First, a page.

2. Identify the 'Haters' - Those people that are passionately spreading this message because they believe the potential harm of using the product is so great that they must tell others. There are a number of ways that you can do this:
    a) Use the Net Promoter Score. This identifies how a consumer ranks the likelihood of recommending a product to someone else. It gives you an indication of whether they are potential brand advocates, or, as importantly, how big a detractor they are, and consequently the likelihood of them being an impassioned spreader of negative WOM.

    b) Alternatively, you can track online WOM and identify the individuals who are spreading negative messaging. This can be done using tools such as BrandsEye or SaidWot. These tools search the internet for reference terms and comments related to your brands. They track the sentiment of those comments and identify the comment's initiator by, for example, tracking back through re-tweets.

    c) You can also use Customer Complaints. If someone took the energy to complain to a brand, you can be sure they have spoken to others about it (offline and online). These individuals are therefore passionate about the subject matter.

    d) Lastly, you are able to identify 'Haters' in the offline and real world. People who spread negative WOM in the office canteen, around a braai, while dropping their child at crèche and so forth. We have a specific methodology for doing this, which involves going into specific environments which are conversation hotspots for brands, and identify people who are the loudest, most influential and most "anti" your brand.

  3. Create new content that is believable, true and remarkable. It must deal with the negative messages in a way that leaves no doubt that the message was wrong and that the product is in fact the best offering the 'Haters' have available to them. To achieve that, the content needs to be evidence-based, simple and easy to understand. The messages need to be targeted at the 'Haters', to convince them and to counteract their previous message.

  4. Package the content in a way that is social and shareable. All content needs to be easy to pass on both on and offline. This includes links, forward, share, like, comment, tweet buttons as well as video, email and mobile options. It can also be as rudimentary as brochures and posters that deal with the issue, You will be amazed at the lengths to which a 'Hater' will go in order to rectify their mistake. For example, not only phoning people and sharing content online but even putting up a poster at work.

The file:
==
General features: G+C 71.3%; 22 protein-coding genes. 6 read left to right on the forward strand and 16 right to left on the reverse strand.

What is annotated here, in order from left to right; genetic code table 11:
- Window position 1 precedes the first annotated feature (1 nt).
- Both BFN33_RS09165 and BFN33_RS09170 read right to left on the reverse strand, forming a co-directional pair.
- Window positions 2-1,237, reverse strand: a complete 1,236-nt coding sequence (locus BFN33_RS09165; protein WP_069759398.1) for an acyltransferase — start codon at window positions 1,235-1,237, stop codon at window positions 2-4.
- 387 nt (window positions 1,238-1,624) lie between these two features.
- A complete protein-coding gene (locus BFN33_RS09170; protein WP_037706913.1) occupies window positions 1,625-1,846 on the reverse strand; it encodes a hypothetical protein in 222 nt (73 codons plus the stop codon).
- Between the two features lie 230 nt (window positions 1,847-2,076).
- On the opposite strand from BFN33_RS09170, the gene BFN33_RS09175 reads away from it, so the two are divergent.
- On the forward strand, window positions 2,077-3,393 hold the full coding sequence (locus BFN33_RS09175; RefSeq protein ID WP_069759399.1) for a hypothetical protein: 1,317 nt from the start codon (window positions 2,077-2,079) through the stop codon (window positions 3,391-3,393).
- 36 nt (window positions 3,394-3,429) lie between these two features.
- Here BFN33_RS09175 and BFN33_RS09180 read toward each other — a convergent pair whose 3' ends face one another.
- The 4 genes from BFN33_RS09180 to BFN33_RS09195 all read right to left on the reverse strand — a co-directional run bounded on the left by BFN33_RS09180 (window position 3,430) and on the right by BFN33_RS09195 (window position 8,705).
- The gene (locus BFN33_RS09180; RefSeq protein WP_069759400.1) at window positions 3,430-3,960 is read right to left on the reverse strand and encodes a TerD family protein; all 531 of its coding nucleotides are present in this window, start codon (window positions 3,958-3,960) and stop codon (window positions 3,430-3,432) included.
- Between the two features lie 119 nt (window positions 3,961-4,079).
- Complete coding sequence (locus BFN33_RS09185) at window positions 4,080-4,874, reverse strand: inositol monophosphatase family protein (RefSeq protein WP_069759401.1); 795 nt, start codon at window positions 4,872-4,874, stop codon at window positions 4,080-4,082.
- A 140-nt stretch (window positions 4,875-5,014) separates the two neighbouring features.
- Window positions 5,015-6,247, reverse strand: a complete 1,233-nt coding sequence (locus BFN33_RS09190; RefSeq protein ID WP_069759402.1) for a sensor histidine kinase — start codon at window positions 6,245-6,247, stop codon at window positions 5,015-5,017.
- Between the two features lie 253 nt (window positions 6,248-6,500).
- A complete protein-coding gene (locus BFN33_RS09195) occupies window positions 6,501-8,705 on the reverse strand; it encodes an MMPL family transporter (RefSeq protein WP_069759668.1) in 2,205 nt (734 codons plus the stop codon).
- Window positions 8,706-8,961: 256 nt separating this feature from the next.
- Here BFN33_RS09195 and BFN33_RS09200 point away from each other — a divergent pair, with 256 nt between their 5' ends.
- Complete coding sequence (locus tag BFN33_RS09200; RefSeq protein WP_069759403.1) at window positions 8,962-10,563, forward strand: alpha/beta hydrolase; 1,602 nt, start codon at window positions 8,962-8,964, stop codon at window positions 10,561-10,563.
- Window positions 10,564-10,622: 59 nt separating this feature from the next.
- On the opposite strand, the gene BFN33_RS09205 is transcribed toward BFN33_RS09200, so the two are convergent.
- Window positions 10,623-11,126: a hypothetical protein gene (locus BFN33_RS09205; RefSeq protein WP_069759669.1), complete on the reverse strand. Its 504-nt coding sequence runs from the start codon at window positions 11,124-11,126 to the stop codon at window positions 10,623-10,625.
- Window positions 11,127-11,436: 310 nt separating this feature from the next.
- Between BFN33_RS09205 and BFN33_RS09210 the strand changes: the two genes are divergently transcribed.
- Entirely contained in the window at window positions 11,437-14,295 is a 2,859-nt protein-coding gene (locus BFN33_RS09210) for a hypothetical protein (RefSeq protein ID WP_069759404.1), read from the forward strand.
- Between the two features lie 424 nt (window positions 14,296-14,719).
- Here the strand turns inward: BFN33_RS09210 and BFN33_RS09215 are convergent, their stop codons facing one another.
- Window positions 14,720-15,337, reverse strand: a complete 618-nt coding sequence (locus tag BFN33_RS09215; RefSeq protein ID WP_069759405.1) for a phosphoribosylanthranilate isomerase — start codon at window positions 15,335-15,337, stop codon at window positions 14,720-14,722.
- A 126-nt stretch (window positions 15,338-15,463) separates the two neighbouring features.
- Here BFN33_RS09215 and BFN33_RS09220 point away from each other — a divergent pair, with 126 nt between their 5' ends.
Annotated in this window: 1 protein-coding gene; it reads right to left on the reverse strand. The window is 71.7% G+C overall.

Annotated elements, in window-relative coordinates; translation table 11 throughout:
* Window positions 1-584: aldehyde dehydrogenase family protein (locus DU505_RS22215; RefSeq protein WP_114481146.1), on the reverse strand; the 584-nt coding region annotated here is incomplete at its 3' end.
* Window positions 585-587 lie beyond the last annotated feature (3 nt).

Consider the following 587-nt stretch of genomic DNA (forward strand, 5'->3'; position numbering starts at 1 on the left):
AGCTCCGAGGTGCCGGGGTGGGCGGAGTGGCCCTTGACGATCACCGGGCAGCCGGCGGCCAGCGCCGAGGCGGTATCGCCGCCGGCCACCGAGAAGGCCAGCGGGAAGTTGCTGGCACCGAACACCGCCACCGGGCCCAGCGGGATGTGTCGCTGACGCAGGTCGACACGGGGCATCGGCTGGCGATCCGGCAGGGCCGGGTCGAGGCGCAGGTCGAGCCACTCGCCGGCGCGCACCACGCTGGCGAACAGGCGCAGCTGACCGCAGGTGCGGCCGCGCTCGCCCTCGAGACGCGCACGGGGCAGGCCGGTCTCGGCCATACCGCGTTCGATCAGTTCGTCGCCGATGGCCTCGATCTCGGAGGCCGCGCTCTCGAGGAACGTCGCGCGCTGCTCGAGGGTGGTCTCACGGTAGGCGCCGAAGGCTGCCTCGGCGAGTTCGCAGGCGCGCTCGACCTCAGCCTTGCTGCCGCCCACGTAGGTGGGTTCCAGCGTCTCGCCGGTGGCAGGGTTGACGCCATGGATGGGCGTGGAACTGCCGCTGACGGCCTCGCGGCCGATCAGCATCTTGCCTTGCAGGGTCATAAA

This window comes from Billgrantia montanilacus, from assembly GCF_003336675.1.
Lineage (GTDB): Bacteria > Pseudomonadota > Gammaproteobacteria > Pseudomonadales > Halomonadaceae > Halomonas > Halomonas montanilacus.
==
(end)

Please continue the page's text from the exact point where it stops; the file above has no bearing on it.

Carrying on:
5. Repetition is very important and is needed to help change the momentum of belief so as to build on the critical mass of the new message. Edelmen shared results from their global survey revealing that 63% of people need to see three to five repetitive positive actions to believe a change has been made for good. So don't think that you can shout only one message. You need to package five different evidence-based stories that can be believed and then shared.

  6. Develop a platform that allows your brand fans to respond to other customers, based on their personalised positive experiences. This is very effective, as people trust others so much that they will automatically trust your brand. We have a tool that allows for this, linking customer queries and complaints to your brand's most passionate advocates. This also creates more testimonials, recommendations and product reviews.

In Part 2, I'll look at negative WOM that's situationally-based and offer a solution on how to counter the problem.
    
 

About Jason Stewart

Jason Stewart is the co-founder and MD of HaveYouHeard (www.haveyouheard.co.za), South Africa's first specialist word-of-mouth marketing (WOMM) agency. Jason attended Red & Yellow School of Advertising, where he obtained a postgraduate higher diploma in marketing and advertising communications management and later went on to work abroad in Nigeria and the UK. Contact Jason on tel +27 (0)21 409 7863, email and follow @HaveYouHeard_SA on Twitter.